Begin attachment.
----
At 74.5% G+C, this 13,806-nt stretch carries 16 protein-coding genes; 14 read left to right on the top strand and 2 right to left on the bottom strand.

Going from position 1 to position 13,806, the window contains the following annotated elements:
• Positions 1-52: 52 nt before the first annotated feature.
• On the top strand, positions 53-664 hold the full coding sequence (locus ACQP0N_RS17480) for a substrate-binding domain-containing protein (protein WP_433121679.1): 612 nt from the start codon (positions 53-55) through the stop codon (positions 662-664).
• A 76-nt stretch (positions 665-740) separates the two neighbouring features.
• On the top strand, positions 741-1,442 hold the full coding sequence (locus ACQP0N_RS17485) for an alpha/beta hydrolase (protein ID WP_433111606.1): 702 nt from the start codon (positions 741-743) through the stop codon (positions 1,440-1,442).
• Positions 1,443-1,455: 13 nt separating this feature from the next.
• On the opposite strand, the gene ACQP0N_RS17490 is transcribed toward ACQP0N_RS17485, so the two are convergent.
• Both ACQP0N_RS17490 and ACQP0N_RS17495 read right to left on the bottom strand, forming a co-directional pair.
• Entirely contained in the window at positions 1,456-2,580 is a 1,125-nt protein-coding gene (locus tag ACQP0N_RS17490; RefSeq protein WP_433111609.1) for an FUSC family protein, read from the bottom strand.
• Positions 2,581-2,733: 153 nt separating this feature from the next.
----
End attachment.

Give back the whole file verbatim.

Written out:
At 74.5% G+C, this 13,806-nt stretch carries 16 protein-coding genes; 14 read left to right on the top strand and 2 right to left on the bottom strand.

Going from position 1 to position 13,806, the window contains the following annotated elements:
• Positions 1-52: 52 nt before the first annotated feature.
• On the top strand, positions 53-664 hold the full coding sequence (locus ACQP0N_RS17480) for a substrate-binding domain-containing protein (protein WP_433121679.1): 612 nt from the start codon (positions 53-55) through the stop codon (positions 662-664).
• A 76-nt stretch (positions 665-740) separates the two neighbouring features.
• On the top strand, positions 741-1,442 hold the full coding sequence (locus ACQP0N_RS17485) for an alpha/beta hydrolase (protein ID WP_433111606.1): 702 nt from the start codon (positions 741-743) through the stop codon (positions 1,440-1,442).
• Positions 1,443-1,455: 13 nt separating this feature from the next.
• On the opposite strand, the gene ACQP0N_RS17490 is transcribed toward ACQP0N_RS17485, so the two are convergent.
• Both ACQP0N_RS17490 and ACQP0N_RS17495 read right to left on the bottom strand, forming a co-directional pair.
• Entirely contained in the window at positions 1,456-2,580 is a 1,125-nt protein-coding gene (locus tag ACQP0N_RS17490; RefSeq protein WP_433111609.1) for an FUSC family protein, read from the bottom strand.
• Positions 2,581-2,733: 153 nt separating this feature from the next.